And oh, let’s not forget about the real unemployment rate (see www.bls.gov and http://www.bls.gov/data/#unemployment …the gov’t and media should report the U6 number, not U2…PLEASE, go to bls.gov and read about the real U6 unemployment situation…don’t rely on the media), the current trends on personal income and consumption, total consumer debt obligations, changes in payroll taxes and other taxes schedules and loopholes, the affect of Obamacare on household incomes, etc etc etc. And let’s throw in the changing demographics and psychographics of our population – age, income, employment uncertainty, frequency of moving, disposition to owning vs. renting, and how everyone is processing the never-ending stories that seem to come out of the media and our politicians.

OK, enough of all that…back to predictive models and forecasting. How many variables mentioned above are taken into account in the Zillow predictive model on home prices?? Are they using U6, not U2 unemployment numbers? Are they considering the shadow inventory of REOs and the affect this has on local inventory and prices, and when lenders might dump them back into the market, disrupting both inventories and prices? What are their assumptions on the FEDs policies and how long they will keep interest rates artificially low? Are they accounting for the dramatic volume of purchases by hedge funds, and how that affects local inventories and prices?

I honestly do not know the details of how Zillow accounts for all the data relationships in their model, but I hope they consider more than U2 unemployment numbers, basic inventory numbers of listed homes, current interest rates, and average sales price.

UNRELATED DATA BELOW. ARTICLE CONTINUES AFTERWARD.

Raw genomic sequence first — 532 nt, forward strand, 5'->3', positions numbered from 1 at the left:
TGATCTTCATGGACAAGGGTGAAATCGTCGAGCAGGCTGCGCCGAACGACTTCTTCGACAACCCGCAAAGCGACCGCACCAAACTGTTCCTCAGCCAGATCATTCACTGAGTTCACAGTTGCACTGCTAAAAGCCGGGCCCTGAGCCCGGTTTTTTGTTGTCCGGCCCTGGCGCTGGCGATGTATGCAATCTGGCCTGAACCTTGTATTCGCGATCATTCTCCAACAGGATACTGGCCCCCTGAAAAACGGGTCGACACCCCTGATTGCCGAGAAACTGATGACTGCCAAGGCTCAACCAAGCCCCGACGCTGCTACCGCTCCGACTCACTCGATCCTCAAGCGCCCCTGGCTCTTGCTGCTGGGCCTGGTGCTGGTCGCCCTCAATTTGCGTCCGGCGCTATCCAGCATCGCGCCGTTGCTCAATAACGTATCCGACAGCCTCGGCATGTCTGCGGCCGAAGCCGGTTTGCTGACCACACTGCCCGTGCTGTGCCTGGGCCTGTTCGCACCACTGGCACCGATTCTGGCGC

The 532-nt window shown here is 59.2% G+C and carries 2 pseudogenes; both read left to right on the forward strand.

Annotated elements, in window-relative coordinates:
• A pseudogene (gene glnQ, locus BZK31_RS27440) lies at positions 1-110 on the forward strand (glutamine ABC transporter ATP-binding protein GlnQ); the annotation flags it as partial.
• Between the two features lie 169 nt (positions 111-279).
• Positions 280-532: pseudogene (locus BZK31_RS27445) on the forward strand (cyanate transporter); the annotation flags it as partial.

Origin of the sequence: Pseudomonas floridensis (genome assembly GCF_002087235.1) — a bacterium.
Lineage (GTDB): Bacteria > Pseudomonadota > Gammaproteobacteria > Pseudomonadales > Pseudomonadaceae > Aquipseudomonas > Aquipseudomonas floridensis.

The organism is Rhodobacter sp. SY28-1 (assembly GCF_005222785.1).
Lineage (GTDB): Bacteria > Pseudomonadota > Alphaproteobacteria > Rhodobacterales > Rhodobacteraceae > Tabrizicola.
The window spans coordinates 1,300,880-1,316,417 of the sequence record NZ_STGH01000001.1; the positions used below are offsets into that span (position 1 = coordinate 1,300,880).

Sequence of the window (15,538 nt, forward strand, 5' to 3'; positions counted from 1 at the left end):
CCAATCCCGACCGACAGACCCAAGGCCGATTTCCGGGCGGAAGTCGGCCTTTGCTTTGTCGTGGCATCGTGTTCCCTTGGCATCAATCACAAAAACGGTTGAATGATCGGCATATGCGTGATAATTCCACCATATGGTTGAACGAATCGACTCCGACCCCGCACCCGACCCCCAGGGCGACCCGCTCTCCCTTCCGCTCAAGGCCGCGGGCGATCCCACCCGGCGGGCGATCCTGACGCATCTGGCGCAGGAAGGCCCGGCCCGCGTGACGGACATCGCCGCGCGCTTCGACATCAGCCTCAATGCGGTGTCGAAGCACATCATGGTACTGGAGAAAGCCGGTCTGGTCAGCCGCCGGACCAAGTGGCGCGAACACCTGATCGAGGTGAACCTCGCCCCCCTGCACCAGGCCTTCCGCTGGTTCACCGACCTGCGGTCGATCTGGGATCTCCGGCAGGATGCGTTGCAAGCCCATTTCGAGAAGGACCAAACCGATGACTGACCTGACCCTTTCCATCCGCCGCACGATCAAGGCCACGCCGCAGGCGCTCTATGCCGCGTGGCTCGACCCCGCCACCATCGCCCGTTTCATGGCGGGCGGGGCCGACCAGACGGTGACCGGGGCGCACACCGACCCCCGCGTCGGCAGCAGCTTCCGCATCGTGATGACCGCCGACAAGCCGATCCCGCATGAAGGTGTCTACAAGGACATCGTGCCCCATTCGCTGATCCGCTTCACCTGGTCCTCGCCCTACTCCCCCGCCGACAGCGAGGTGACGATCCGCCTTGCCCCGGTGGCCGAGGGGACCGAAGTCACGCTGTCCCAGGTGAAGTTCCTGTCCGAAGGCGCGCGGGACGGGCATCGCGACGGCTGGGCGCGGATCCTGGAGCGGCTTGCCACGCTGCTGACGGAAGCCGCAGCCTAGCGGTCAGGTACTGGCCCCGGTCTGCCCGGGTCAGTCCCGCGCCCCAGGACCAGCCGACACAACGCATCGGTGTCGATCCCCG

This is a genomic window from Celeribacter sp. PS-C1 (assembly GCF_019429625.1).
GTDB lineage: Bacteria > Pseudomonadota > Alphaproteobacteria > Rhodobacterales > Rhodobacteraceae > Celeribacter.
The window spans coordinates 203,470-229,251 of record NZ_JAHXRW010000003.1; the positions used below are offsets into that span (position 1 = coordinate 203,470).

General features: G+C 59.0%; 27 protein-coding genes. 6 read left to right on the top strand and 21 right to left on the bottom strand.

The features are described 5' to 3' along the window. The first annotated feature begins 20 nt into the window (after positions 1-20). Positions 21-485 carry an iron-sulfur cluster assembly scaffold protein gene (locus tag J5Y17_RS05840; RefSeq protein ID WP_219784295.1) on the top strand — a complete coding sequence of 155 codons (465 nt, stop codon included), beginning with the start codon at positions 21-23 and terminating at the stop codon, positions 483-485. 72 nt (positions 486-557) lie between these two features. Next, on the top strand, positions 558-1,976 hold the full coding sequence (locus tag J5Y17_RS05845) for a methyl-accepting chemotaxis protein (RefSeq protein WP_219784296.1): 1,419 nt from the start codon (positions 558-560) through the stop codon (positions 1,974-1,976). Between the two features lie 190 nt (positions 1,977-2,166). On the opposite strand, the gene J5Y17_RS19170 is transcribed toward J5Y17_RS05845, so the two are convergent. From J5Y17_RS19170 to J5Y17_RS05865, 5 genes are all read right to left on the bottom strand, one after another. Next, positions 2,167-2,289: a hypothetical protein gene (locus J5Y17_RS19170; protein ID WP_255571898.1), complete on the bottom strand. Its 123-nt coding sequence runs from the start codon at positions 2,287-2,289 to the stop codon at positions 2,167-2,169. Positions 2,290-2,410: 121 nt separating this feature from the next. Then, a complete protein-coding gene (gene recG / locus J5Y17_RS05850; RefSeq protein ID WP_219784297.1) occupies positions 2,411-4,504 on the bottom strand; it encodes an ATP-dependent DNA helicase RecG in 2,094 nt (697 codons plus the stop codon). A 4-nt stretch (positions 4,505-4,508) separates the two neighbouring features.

Point is, there is a LOT to consider in developing a predictive model, and there are often many underlying factors to consider. Only a few (unpopular) economists predicted the extent of the real estate bubble and its unsustainable track. And even fewer can predict its recovery, given the introduction of many more pervasive underlying factors that were not considerations a decade or so ago. The real estate market is in unchartered territory…be careful about any predictive models…and be careful what you read in the media!

Big data requires extreme workloads

Read Using Big Data for Smarter Decision Making by Colin White.

Big data involves more than just the ability to handle large volumes of data. It also represents a wide range of new analytical technologies that opens up new business possibilities. But before reaping the rewards of big data analytics, there comes a set of challenges around deploying new technologies into existing data warehouse environments and providing systems that optimize computing performance for different workloads.

As I explored in my recent posts on smart consolidation, the data warehousing and analytics environment is more complex today than even just a few years ago. Many have found that mixing operational analytics and deep or advanced analytics on the same system brings significant challenges to performance and meeting SLAs. With operational analytics, business managers need continuous data ingest and fast access to standard reports with the ability to perform ad hoc queries that drill down into the data and provide new perspectives and insight. When a deep analytical query comes along that requires significant data volumes and extreme computing resources, operational query performance suffers. Big data adds yet another complexity around data sources, data quality, longevity of the data, and whether some of the big data should be integrated into the enterprise data warehouse for longer-term historical analysis.

The best way to handle these different types of workloads is to optimize systems to the workload, and combine these solutions with the enterprise data warehouse to create an “analytical environment”. We see many types of optimized systems in the market today – data warehouse appliances, data marts, noSQL systems, Hadoop-based systems, streaming data analytical systems, cloud-based solutions, etc., that complement (not replace) the enterprise data warehouse. Each system is optimized for a specific workload, and used together they can help streamline and provide fast response to a wide variety of business needs.